While the fishing has been quite good as we officially enter the beginning of summer, the weather has been anything but. Another subtropical system is currently engulfing the state bring more clouds and rain, the enemy of the sight fisherman. It seems like the past month has brought a higher than average amount of wind and clouds to central Florida. Hopefully, we will return to a more normal pattern soon.
When the weather has cooperated, the fishing has been quite good. The water level in the Lagoon system is nearly one foot higher than it usually is this time of year. This gives the fish more places to roam and you are likely to find them in some unusual and unexpected places. Fortunately, we have not experienced the heavy algae bloom that invaded our waters last year. Most of the flats are clear. When the sun is out, sight fishing is excellent.
On one of the nicer weather days, Jay and Marc joined me for an outstanding day on the flats. Numerous redfish and trout were landed on a variety of baits and flies including DOA Baitbusters and CALs and some of Jay's secret baitfish pattern flies.
Last week, I made my annual trip to the DOA Outdoor Writers Event in Stuart. On the first day, I fished with Homosassa Guide and writer Capt. William Toney. We used the Holographic 1/4 ounce shrimp to catch a variety of trout, flounder, snapper, lookdowns, jacks, and snook. The following day I fished with Cheryl and Polly. We stayed around the St. Lucie Inlet hoping for a giant snook. We found some huge fish hugging the bottom and tied on some 1/4 jigheads with a 3 inch holographic paddle tail CAL. Ceryl hooked up first but the huge fish cut through the 30lb leader. A few minutes later, Polly stuck a 37 inch snook and landed it using 10 pound braid. It was her largest snook to date.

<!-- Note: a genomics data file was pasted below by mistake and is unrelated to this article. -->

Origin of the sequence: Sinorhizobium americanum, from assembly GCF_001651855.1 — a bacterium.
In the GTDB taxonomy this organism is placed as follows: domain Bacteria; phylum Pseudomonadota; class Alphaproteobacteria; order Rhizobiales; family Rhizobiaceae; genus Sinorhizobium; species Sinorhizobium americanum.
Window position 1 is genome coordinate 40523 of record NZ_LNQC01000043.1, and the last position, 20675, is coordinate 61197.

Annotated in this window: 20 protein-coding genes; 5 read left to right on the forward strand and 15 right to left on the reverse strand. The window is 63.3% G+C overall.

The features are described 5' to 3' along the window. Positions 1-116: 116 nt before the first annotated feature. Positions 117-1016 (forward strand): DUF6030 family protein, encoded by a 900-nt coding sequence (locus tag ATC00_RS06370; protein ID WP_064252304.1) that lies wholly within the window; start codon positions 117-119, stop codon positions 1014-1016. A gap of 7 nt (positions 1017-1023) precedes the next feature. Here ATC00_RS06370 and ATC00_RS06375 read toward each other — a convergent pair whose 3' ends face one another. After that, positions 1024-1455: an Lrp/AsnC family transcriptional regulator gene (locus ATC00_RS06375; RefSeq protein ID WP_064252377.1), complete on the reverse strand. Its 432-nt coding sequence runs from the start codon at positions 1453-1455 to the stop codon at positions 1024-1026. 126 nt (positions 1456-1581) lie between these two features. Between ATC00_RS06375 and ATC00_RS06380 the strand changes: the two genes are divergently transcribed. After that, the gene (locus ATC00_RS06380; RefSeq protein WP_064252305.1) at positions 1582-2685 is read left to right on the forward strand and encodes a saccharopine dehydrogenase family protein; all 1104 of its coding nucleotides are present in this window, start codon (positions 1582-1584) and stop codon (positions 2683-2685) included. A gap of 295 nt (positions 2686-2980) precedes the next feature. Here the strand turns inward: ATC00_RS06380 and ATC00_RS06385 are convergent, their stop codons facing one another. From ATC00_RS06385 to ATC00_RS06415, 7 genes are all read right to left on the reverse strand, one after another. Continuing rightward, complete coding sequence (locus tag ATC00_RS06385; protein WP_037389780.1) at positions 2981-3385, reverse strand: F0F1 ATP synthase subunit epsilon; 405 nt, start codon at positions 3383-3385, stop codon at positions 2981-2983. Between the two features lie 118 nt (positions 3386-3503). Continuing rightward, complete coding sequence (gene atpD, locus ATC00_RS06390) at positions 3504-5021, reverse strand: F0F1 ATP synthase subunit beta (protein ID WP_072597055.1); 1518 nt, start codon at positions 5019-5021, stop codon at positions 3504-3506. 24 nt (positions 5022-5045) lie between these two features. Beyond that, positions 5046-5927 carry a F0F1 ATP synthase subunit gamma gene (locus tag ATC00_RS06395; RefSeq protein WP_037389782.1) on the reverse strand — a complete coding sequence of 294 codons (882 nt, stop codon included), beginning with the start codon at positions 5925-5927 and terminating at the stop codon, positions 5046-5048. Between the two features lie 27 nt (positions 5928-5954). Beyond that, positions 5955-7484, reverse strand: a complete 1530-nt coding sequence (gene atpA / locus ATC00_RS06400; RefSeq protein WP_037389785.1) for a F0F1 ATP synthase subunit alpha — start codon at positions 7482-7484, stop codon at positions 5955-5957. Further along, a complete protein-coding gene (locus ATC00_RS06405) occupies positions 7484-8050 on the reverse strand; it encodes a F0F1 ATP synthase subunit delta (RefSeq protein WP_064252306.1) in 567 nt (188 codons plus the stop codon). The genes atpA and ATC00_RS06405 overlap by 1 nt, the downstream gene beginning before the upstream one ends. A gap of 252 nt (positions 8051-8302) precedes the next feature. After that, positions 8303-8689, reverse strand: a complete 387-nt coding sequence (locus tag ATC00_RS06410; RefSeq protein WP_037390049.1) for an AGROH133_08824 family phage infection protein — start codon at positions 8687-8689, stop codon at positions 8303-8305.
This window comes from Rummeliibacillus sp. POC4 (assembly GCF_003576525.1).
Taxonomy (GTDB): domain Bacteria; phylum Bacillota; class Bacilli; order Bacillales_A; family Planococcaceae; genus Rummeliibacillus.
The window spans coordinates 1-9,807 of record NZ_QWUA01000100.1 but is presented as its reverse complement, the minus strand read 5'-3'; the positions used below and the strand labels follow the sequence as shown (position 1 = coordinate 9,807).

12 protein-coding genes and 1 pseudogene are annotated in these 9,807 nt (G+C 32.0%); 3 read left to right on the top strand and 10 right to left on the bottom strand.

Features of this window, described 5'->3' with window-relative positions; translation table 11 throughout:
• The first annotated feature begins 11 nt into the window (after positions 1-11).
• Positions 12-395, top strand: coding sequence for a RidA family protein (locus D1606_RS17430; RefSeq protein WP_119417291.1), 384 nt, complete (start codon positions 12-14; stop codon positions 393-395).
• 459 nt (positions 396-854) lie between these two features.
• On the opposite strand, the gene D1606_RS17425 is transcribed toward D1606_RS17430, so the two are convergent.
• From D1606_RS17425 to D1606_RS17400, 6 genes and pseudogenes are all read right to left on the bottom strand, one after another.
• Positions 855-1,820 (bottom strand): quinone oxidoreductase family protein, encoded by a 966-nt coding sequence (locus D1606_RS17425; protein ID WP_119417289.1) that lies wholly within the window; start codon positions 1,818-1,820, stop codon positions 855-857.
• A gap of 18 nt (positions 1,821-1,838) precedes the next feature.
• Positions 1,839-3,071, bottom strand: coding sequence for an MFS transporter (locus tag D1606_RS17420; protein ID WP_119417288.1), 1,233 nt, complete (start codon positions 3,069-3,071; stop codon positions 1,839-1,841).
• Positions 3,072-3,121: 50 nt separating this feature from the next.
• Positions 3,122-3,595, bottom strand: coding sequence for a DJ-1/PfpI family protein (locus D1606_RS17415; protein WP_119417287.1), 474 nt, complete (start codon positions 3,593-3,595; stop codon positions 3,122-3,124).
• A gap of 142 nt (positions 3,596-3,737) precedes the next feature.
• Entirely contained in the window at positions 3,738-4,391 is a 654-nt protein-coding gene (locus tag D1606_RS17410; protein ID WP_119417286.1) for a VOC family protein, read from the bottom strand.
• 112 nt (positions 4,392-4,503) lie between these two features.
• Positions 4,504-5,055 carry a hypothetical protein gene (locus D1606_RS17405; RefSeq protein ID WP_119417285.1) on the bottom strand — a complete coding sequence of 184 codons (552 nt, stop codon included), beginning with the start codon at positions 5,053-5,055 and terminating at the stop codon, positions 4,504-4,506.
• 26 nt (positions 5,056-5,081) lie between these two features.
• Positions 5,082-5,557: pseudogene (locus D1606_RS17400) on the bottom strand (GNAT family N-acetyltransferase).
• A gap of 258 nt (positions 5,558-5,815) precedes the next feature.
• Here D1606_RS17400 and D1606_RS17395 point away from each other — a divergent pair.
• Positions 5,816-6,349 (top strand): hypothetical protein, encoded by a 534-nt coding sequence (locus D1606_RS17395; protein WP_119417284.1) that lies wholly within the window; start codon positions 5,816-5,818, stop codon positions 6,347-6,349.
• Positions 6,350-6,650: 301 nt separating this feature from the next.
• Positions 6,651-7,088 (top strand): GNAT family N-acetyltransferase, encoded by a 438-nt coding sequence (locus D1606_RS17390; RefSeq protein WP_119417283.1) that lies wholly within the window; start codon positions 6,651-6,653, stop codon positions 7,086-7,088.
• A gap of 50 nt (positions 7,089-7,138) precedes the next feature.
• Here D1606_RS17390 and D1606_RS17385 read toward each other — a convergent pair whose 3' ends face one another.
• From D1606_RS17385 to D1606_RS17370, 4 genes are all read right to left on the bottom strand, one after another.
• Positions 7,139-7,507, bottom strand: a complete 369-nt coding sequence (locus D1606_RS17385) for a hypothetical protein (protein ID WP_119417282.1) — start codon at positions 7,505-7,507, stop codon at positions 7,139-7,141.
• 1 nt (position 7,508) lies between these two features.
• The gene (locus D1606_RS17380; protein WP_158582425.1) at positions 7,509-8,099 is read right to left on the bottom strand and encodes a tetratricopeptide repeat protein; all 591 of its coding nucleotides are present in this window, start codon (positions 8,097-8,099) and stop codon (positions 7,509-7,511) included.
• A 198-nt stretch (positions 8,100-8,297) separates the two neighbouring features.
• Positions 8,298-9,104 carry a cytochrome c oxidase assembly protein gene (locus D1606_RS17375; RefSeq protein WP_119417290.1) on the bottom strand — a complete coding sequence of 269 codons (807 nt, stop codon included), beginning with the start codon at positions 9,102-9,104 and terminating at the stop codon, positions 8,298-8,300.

Back in Mosquito Lagoon, I teamed up with Capt. Drew Cavanaugh for a day of scouting and fun fishing. We found some hungry redfish and had a blast watching them crush the Baitbuster on the surface. Check out my Youtube page for a short video of a topwater redfish bite. I also hooked several large fish using the BFL 5.5 lure.
On my charter the following day, the conditions were not quite as good and sight fishing was difficult. George managed to land several nice trout and a half dozen redfish casting a 5.5 inch CAL with a Woodies Rattle in areas where the fish were holding.
Despite a forecast of clouds and high winds, David elected to keep his charter date for Thursday. It turned out to be an excellent decision. The morning started out clear and calm. We started off looking for tarpon. There were none to be found. The redfish, however, were happy to play. David landed three reds over 34 inches on the Baitbuster before the clouds moved in and we lost our visibility.The rest of the morning was spent blind casting which produced several more redfish and a nice trout.
Yesterday's trip, along with next Monday's had to be rescheduled due to bad weather. When this current system passes through, look for the steady redfish and trout action to continue. With the high water, many of the flats are too deep to see tailing fish. The high water is allowing fish to get close to the shore and into the back bays and coves which are usually too shallow for both boats and fish during the summer. Finding the redfish can take some time and effort on some days. The easiest fishing can be had on the deeper edges of the flats around mullet schools. Topwater baits, as well as jigs with soft plastics can produce some fast action for trout and ladyfish. Pinching off the barbs will make it easier on the fish and the person doing the dehooking. Fly anglers can use weighted flies such as a clouser minnow pattern in the same areas.Capt. Chris Myers
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